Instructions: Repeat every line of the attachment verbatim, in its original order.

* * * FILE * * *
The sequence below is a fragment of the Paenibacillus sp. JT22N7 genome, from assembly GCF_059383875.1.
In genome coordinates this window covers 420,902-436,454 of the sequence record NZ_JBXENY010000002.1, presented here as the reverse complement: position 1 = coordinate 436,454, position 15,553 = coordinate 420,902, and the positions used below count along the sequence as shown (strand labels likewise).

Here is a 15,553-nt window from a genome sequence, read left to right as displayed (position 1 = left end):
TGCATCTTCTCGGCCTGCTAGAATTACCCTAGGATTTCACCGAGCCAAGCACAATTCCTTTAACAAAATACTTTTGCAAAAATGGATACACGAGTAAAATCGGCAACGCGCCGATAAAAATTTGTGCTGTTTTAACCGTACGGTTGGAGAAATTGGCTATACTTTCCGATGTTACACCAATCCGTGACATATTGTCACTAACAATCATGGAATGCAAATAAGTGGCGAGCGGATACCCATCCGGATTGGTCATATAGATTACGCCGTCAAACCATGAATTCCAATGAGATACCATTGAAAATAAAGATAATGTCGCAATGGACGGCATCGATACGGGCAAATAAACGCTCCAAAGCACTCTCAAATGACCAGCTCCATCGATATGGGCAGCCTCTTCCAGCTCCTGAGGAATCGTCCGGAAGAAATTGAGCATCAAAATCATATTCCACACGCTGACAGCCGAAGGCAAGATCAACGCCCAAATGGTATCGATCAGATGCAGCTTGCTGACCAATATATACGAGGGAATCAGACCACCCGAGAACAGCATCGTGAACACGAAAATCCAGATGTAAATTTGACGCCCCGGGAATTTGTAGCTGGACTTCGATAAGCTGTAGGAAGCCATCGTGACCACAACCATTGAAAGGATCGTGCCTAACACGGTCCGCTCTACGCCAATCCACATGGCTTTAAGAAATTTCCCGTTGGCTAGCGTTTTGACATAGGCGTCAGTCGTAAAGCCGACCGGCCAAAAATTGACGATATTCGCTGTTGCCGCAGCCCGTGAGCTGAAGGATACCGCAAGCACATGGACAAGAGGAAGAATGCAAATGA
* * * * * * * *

The sequence below is a fragment of the Paenibacillus sp. JT22N7 genome, from assembly GCF_059383875.1.
In genome coordinates this window covers 420,902-436,454 of the sequence record NZ_JBXENY010000002.1, presented here as the reverse complement: position 1 = coordinate 436,454, position 15,553 = coordinate 420,902, and the positions used below count along the sequence as shown (strand labels likewise).

Here is a 15,553-nt window from a genome sequence, read left to right as displayed (position 1 = left end):
TGCATCTTCTCGGCCTGCTAGAATTACCCTAGGATTTCACCGAGCCAAGCACAATTCCTTTAACAAAATACTTTTGCAAAAATGGATACACGAGTAAAATCGGCAACGCGCCGATAAAAATTTGTGCTGTTTTAACCGTACGGTTGGAGAAATTGGCTATACTTTCCGATGTTACACCAATCCGTGACATATTGTCACTAACAATCATGGAATGCAAATAAGTGGCGAGCGGATACCCATCCGGATTGGTCATATAGATTACGCCGTCAAACCATGAATTCCAATGAGATACCATTGAAAATAAAGATAATGTCGCAATGGACGGCATCGATACGGGCAAATAAACGCTCCAAAGCACTCTCAAATGACCAGCTCCATCGATATGGGCAGCCTCTTCCAGCTCCTGAGGAATCGTCCGGAAGAAATTGAGCATCAAAATCATATTCCACACGCTGACAGCCGAAGGCAAGATCAACGCCCAAATGGTATCGATCAGATGCAGCTTGCTGACCAATATATACGAGGGAATCAGACCACCCGAGAACAGCATCGTGAACACGAAAATCCAGATGTAAATTTGACGCCCCGGGAATTTGTAGCTGGACTTCGATAAGCTGTAGGAAGCCATCGTGACCACAACCATTGAAAGGATCGTGCCTAACACGGTCCGCTCTACGCCAATCCACATGGCTTTAAGAAATTTCCCGTTGGCTAGCGTTTTGACATAGGCGTCAGTCGTAAAGCCGACCGGCCAAAAATTGACGATATTCGCTGTTGCCGCAGCCCGTGAGCTGAAGGATACCGCAAGCACATGGACAAGAGGAAGAATGCAAATGA